Clarification of notation

Seebs usenet-nospam at
Thu Sep 30 06:27:38 CEST 2010

On 2010-09-30, Bruce Whealton <bruce at> wrote:
> Next, from the documentation I see and this is just an example (this 
> kind of notation is seen elsewhere in the documentation:

> str.count(sub[, start[, end]])
> This particular example is from the string methods.
> Is this a nesting of two lists inside a a third list?

No, it's not -- it's a different use of [] to indicate that things
are optional, a convention which dates back to long before Python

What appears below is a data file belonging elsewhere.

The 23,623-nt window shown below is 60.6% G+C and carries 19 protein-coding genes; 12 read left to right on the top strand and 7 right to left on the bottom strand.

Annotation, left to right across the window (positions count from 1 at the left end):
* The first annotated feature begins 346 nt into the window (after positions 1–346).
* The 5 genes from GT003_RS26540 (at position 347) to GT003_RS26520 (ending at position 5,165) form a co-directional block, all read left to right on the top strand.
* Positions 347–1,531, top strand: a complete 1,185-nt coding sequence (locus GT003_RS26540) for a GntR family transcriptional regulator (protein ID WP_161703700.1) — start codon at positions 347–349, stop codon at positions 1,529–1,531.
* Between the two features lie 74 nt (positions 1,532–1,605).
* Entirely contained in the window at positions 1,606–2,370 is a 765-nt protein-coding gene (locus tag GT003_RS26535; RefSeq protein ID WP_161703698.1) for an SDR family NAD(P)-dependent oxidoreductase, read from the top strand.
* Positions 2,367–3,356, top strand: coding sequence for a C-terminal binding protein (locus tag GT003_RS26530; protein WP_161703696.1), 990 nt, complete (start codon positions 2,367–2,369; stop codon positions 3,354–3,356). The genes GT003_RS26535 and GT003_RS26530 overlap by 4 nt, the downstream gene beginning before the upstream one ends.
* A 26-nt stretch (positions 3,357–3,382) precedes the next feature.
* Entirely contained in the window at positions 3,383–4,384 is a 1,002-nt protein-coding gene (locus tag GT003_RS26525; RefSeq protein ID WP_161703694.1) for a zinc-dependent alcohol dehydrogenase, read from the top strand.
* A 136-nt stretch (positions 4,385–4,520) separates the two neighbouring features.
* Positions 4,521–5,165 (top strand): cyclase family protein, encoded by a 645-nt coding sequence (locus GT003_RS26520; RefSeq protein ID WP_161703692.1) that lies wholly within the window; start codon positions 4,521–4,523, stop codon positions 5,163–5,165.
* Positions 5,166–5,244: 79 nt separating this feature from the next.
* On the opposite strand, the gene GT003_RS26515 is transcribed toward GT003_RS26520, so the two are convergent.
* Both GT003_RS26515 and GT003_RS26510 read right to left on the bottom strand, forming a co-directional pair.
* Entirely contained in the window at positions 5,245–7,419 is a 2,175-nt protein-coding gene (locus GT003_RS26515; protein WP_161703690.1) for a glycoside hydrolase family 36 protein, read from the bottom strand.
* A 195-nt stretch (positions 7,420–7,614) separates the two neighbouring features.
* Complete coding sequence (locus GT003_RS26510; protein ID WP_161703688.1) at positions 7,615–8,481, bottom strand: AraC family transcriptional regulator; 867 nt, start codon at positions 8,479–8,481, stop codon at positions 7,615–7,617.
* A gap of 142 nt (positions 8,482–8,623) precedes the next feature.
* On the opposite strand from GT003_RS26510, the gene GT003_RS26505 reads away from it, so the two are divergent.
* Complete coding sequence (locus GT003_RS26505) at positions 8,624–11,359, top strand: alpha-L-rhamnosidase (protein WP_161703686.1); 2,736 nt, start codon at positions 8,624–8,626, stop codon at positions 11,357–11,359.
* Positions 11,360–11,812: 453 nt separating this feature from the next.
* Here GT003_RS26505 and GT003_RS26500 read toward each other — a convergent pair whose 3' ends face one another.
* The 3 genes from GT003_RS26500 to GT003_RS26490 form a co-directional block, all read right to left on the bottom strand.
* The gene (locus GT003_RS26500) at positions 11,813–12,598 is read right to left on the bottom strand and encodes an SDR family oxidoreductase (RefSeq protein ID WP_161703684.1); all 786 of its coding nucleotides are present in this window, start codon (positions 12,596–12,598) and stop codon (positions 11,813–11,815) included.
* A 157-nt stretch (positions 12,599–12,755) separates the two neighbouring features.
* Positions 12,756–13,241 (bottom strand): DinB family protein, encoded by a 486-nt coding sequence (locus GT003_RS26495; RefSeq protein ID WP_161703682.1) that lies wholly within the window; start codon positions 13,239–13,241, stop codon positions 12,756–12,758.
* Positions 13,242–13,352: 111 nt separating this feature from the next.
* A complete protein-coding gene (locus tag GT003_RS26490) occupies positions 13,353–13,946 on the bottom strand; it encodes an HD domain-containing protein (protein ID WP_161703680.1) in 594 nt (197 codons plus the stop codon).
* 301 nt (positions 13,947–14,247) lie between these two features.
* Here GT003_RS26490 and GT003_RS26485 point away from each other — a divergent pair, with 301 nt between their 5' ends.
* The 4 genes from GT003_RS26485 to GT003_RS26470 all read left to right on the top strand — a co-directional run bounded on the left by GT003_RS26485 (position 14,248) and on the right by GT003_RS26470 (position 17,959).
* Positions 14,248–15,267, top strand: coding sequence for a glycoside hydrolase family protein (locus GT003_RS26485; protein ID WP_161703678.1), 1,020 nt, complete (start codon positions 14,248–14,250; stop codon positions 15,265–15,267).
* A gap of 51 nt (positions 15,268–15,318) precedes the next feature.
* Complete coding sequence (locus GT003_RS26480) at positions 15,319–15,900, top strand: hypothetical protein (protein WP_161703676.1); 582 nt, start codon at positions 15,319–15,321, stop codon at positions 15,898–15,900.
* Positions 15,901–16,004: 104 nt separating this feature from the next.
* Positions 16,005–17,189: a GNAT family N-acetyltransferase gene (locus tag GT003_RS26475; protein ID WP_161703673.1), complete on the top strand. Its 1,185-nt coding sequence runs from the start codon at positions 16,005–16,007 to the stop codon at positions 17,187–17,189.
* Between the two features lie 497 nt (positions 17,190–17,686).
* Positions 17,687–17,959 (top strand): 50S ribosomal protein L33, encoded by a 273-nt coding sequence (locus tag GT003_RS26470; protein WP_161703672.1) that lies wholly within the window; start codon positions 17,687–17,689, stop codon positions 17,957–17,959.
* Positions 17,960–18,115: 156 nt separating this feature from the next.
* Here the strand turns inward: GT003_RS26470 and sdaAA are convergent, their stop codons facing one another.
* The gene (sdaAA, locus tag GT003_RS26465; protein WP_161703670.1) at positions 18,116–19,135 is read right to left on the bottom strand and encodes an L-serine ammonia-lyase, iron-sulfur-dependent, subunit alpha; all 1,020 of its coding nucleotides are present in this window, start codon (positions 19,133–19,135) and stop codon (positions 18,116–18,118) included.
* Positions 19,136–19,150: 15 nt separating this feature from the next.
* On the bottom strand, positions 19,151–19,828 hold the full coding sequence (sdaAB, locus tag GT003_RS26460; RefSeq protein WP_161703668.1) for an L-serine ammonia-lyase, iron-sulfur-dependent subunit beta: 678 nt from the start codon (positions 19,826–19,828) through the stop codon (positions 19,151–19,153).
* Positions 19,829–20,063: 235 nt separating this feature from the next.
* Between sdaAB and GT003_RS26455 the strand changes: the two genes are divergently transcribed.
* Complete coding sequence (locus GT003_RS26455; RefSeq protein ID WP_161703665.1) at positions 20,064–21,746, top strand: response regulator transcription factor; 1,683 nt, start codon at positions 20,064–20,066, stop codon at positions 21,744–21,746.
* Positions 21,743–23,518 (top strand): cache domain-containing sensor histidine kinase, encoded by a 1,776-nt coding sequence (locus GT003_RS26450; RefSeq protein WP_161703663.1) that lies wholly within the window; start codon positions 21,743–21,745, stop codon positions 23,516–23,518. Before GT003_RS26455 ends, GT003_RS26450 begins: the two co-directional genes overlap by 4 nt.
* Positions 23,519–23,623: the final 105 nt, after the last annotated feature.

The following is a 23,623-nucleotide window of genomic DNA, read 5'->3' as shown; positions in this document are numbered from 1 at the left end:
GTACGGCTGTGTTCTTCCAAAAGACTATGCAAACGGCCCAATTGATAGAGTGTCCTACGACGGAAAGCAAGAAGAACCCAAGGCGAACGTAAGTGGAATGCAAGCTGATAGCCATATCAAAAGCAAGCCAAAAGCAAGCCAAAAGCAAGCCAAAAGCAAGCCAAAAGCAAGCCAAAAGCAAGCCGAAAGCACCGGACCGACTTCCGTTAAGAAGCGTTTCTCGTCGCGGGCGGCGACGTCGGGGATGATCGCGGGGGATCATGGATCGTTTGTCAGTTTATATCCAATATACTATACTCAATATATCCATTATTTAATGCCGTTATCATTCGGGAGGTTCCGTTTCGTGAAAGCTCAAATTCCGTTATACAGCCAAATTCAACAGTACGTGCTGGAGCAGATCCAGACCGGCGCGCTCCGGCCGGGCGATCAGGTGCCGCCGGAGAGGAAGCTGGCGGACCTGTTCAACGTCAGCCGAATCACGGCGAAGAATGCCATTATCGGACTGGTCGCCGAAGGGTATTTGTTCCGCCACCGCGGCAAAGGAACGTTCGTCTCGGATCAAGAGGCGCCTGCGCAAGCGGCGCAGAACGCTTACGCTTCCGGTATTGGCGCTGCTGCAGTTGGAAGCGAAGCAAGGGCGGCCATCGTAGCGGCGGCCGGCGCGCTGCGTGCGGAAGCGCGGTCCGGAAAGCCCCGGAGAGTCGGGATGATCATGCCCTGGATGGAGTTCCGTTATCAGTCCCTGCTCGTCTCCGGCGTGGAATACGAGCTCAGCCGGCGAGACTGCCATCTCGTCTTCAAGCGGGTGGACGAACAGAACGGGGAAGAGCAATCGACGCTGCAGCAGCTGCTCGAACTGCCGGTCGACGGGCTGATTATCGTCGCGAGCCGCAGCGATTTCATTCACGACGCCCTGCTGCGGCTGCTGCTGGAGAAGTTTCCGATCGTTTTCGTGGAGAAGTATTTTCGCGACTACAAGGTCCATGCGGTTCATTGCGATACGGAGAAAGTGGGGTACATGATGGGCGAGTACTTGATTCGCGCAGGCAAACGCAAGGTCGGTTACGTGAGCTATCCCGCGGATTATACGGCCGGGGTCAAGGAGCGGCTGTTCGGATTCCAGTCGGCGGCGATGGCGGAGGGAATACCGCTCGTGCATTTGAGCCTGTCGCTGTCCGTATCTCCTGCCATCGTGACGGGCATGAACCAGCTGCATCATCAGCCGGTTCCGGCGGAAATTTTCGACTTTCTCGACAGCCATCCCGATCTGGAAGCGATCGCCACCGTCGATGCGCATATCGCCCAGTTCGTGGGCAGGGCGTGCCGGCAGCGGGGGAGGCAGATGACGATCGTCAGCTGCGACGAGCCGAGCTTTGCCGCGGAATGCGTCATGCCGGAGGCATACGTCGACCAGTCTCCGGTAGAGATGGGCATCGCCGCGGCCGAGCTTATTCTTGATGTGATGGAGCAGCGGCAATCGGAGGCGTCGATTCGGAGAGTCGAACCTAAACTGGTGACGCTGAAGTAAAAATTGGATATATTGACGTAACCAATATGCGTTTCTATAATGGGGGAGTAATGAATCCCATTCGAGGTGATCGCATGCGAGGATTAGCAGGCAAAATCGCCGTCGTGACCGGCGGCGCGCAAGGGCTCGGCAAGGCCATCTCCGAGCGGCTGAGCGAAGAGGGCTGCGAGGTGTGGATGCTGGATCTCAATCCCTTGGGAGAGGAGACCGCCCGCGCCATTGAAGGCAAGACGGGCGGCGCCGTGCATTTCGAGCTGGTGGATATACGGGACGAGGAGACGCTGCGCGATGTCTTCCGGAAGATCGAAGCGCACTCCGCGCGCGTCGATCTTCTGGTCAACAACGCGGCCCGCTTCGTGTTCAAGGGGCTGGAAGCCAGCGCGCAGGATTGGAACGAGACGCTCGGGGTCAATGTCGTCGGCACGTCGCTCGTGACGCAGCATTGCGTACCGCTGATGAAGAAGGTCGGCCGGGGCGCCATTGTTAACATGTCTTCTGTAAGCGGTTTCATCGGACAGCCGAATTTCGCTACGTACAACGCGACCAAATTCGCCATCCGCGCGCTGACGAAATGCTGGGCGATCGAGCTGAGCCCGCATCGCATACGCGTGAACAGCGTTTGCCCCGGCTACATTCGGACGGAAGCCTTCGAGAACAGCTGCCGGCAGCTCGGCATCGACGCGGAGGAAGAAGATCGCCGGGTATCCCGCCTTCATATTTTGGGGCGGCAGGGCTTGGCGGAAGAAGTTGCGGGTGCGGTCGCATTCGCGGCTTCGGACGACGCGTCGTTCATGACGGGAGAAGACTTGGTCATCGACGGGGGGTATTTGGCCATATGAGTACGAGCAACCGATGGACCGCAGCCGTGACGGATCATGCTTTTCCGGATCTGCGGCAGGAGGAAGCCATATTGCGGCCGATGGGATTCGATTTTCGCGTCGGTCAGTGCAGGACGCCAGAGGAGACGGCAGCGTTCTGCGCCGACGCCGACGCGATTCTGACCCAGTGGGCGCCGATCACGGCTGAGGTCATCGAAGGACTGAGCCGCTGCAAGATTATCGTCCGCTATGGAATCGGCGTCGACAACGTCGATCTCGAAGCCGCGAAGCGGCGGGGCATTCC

>I know that it 
> would suggest that some of the arguments are optional, so perhaps if 
> there are 2 items the first is the sub, and the second is start?  Or did 
> I read that backwards?

That is exactly correct.  The key is the implication that you can omit
end, or both start and end.  (But you can't omit start and provide end.)

Copyright 2010, all wrongs reversed.  Peter Seebach / usenet-nospam at <-- lawsuits, religion, and funny pictures <-- get educated!
I am not speaking for my employer, although they do rent some of my opinions.

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